GREENVILLE, N.C (WNCT) – A study finds that massive floods could be more commonplace in the future. The study, conducted by researchers at Princeton University, finds record rainfall events and extreme flooding are more likely today compared to decades ago thanks in part to climate change.
“They found that with the greenhouse gas emissions, that led to about a 40% increase in the frequency of events of that type,” explained Tom Rickenbach, an atmospheric science professor at ECU. “And the statistics from 100 years are pretty good so they can say that pretty definitively.”
The theory is that a warmer world has the potential to hold more water and produce more rainfall.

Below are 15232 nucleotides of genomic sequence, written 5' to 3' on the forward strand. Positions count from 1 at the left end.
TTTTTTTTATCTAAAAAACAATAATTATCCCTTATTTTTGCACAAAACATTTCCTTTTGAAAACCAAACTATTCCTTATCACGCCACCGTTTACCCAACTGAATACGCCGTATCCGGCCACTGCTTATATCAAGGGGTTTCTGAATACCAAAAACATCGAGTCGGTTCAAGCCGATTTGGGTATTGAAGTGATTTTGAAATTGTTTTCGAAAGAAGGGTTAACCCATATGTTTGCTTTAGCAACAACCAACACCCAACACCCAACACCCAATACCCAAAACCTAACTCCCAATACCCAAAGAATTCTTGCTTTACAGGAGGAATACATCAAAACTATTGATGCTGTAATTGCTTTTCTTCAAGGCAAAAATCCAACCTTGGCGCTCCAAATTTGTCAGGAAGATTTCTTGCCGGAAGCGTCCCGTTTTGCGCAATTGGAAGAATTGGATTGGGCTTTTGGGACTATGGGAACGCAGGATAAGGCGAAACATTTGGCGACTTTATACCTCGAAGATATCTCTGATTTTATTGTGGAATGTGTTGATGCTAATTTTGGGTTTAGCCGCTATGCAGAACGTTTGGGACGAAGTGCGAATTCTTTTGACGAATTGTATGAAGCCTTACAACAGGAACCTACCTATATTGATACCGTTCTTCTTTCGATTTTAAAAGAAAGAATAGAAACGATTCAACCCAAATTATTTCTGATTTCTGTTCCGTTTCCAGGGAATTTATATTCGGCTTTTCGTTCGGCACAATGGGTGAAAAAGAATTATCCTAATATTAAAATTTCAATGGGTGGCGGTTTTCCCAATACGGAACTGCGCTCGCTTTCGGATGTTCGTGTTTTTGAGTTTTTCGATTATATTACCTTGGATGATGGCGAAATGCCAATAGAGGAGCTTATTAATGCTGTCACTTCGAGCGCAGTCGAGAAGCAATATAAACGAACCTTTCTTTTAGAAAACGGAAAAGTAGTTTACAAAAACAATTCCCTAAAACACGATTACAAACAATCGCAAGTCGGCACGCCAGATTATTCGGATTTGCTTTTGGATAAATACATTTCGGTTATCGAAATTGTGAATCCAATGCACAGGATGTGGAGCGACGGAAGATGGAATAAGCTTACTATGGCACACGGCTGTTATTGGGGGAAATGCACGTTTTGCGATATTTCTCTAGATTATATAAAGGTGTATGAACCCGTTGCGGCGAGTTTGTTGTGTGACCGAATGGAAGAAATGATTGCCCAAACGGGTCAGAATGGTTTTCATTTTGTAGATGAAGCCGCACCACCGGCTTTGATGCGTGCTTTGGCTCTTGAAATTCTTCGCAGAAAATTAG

This study focused in on the Gulf Coast region, in particular Louisiana. Even still, some of the findings could translate here to Eastern North Carolina, meaning more caution tape and road blocks from flooding, could be a possibility in the future.
The Louisiana floods in August were caused by a stalled storm system, much like we experienced in the East over the past week. Although the study didn’t look at rainfall in the East, some of the same principles apply.
“The conclusions I think are pretty broadly applicable to this region,: said Rickenbach. “Our climate is not too different from the Gulf Coast climate, our heavy rainfall typically occurs in the summertime, associated with tropical systems.”
How these weather setups happen is not completely understood, but a jet stream that slowly meanders north and south instead of quickly flowing from west to east may have something to do with it.
The flooding in Bertie County is currently not being tied to climate change, but it is expected to be a good case study for researchers.